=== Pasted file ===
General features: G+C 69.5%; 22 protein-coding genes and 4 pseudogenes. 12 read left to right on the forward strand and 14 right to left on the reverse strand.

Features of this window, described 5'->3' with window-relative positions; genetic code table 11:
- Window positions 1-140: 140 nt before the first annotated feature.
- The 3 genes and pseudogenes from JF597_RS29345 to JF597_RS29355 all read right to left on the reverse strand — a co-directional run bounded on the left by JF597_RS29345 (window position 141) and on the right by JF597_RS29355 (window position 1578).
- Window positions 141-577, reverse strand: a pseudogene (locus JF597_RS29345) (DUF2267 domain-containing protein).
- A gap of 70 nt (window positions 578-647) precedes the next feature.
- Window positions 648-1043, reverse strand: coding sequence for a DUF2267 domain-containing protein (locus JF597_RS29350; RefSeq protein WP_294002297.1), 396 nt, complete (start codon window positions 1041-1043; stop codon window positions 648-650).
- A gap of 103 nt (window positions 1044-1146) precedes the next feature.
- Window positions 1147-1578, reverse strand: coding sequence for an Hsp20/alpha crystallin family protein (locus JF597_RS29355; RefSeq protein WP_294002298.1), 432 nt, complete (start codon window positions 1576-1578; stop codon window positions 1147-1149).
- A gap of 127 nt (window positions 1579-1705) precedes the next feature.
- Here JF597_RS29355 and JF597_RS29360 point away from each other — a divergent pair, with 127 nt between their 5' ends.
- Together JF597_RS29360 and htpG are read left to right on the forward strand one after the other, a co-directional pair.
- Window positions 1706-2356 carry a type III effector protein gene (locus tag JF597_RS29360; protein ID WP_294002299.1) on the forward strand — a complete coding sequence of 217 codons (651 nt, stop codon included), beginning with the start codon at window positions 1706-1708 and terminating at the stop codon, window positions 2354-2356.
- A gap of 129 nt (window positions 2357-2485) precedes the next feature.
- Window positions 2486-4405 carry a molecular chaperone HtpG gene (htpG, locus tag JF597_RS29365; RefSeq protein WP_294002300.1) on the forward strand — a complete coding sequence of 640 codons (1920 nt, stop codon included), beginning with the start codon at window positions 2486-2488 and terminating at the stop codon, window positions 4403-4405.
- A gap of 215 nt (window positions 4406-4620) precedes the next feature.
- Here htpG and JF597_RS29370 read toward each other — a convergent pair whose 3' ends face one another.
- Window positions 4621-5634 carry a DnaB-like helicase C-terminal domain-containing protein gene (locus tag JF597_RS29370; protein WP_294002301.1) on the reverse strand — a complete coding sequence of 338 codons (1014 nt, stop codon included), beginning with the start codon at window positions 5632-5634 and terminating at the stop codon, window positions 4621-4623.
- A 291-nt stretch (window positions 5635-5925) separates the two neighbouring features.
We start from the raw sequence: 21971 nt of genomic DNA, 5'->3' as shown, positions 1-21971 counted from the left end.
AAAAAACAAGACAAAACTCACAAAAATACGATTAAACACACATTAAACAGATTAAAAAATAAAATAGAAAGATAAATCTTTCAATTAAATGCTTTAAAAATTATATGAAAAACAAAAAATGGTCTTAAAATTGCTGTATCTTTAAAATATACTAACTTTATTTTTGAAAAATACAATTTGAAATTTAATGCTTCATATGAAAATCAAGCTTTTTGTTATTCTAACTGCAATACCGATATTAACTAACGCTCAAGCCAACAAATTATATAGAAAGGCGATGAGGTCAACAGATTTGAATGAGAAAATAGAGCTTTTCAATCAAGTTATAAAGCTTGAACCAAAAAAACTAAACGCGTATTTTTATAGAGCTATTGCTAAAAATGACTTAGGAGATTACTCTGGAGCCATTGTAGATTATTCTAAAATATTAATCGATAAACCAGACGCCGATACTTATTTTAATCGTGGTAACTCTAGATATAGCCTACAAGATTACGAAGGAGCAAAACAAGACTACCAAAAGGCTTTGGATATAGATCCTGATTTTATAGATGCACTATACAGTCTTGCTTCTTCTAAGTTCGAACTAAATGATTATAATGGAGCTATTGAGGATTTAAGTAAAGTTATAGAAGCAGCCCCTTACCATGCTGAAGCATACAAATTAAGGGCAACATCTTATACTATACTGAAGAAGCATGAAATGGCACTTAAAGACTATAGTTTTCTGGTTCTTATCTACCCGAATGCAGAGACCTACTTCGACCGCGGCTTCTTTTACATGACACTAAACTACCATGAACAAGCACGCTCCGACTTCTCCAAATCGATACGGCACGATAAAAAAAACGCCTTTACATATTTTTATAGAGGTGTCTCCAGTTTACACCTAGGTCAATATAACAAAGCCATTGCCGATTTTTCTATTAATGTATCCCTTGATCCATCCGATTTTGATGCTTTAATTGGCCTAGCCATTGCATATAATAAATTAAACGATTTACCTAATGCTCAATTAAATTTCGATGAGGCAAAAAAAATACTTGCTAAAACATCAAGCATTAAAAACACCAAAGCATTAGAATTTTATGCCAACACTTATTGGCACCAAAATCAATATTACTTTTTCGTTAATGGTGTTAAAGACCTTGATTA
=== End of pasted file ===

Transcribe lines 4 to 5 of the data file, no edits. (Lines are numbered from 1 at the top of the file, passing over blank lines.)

- The 3 genes and pseudogenes from JF597_RS29345 to JF597_RS29355 all read right to left on the reverse strand — a co-directional run bounded on the left by JF597_RS29345 (window position 141) and on the right by JF597_RS29355 (window position 1578).
- Window positions 141-577, reverse strand: a pseudogene (locus JF597_RS29345) (DUF2267 domain-containing protein).